The third category are almost the most interesting participants.

They loom, making us a little sad, not all of them are actual Mothers,some are aunts or cousins, some are unborn or uncreated children, some are unrelated and others,dare I say it are men.

‘It takes a village to raise a child’ is an African proverb that recognises that Mothering/ Nurturing is a complex old business achieved by an ensemble of characters involved with a childs growth and development.

Happy Mothers Day, Nurturers, whoever you are. We wouldn’t be who we are without you, all of you.

Pandemic Pondering #287

Its been a funny old festive season @theoldmortuary . We have a smallish family circle and a larger circle of friends. We are very lucky. One Christmas lost to being decent citizens, who stuck to the rules, is not actually a ‘ lost’ Christmas just a diminished one without all our treasured people around us.

Pyjamas @theoldmortuary

Today it is 360 days until Christmas 2021. Our strange distorted world will look very different.

Anish Kapoor at Pitzhanger Museum and Art Gallery

And while it can never turn the full 360 degrees to return us to our pre-pandemic normal. ( We can’t ever turn back the clocks.) Things will look and feel very different 360 days from now.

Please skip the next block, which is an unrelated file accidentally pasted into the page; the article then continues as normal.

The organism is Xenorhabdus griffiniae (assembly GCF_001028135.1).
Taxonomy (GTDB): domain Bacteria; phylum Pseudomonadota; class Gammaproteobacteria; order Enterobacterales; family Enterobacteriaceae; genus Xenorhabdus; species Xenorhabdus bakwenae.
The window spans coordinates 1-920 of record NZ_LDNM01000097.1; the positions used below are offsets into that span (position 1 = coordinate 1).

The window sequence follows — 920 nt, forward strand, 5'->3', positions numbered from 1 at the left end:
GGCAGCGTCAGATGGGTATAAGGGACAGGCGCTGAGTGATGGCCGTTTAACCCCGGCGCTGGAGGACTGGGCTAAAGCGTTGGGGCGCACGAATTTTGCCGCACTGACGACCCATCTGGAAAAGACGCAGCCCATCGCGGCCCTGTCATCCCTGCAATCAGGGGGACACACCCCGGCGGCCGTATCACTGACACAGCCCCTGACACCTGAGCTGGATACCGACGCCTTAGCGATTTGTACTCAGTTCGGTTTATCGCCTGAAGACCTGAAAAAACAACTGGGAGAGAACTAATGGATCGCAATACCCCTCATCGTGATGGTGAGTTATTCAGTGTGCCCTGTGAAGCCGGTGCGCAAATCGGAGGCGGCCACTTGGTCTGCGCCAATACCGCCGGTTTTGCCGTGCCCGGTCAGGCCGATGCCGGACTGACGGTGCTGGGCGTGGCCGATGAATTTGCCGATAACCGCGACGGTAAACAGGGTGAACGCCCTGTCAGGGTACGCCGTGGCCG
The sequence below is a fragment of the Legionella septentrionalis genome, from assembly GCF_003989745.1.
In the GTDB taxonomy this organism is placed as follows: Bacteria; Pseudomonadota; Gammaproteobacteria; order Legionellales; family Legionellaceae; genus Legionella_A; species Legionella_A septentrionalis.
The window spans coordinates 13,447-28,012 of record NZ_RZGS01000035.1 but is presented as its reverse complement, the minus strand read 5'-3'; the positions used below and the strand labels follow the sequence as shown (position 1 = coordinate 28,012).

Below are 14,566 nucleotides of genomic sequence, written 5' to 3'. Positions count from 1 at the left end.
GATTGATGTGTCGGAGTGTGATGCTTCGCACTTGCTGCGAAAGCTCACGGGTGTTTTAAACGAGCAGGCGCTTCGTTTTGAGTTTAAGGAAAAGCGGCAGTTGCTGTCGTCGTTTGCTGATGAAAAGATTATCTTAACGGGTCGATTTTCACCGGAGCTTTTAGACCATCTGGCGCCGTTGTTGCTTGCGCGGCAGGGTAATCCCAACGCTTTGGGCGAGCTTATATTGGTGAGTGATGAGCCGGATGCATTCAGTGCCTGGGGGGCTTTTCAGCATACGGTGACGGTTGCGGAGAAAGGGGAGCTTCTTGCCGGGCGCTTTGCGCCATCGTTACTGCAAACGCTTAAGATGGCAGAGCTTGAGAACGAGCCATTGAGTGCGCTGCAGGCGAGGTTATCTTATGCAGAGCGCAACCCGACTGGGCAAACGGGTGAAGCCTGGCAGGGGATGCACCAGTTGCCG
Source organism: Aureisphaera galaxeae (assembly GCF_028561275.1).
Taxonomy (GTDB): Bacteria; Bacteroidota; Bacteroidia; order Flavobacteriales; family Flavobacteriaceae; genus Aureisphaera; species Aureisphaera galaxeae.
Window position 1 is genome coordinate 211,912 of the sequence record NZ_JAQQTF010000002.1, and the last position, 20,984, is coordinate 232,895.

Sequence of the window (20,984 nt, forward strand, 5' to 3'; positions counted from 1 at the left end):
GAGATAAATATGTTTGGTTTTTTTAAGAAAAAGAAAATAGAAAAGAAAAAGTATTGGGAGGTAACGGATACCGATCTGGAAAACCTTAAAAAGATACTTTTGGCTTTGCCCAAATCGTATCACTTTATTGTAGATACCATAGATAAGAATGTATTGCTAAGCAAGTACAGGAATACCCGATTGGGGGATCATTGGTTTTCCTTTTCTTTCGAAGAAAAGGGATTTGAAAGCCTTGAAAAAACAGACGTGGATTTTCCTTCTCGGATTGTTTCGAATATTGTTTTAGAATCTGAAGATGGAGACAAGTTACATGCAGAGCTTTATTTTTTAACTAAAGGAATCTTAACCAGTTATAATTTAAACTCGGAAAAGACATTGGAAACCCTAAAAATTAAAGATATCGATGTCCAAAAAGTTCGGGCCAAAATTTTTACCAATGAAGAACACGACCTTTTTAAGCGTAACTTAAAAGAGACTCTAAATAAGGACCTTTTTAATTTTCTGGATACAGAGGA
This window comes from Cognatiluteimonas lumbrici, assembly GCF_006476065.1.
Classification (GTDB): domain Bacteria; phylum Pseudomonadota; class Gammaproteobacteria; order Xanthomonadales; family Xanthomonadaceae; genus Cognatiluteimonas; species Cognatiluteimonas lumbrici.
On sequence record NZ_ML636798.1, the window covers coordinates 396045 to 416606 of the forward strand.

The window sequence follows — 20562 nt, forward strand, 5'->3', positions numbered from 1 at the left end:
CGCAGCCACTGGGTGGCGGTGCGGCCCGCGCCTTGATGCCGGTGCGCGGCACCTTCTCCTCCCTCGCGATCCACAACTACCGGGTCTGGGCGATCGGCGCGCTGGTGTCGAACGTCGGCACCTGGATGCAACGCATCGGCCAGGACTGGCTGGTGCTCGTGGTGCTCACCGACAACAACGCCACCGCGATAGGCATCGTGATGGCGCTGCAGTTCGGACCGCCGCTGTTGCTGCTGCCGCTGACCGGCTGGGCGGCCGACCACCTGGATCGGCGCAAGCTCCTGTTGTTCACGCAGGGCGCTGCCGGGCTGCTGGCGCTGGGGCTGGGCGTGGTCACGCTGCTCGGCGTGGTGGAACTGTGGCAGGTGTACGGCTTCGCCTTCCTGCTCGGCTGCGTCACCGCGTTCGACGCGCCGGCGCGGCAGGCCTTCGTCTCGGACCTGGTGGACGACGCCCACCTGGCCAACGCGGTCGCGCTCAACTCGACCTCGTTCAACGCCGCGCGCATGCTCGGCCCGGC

Less

A feature of a cleaning cupboard at The Box

And more.

The tunnel at Royal William Yard during Illuminate 2019

Pandemic Pondering #82

Today @theoldmortuary attended the webcam funeral for a dear friend and regular reader of this blog. I think he would consider himself ordinary but actually he was one of the loveliest people you could hope to meet. There was so much love in St Petrocs Chapel it was easy to feel comfortable with this new way of celebrating and marking the passing of a life well lived.

The celebrant and family created a beautiful service that warmly evoked everything about our friend. Wonderful music had us dabbing at our eyes from almost the first note. Could this be a new way to mark the passing of someone when there are reasons that make actual attending of a funeral difficult.

For the first time ever , we travelled, digitally on this occasion,to the Crematorium at Bodmin. It was a beautiful day and the natural backdrop was perfect.

Is a daily blog, particularly in a pandemic, Social History ? Particularly in the hands of an ordinary person who just ponders and then writes about it.

I wondered about the appropriateness of mentioning a funeral in a blog, but it was an experience that has been altered by the Pandemic and this is our new normal for the foreseeable future. It may shape the future of mourning or it may just be for now.

If nothing else a daily blog is a way of recording the changes we are all experiencing.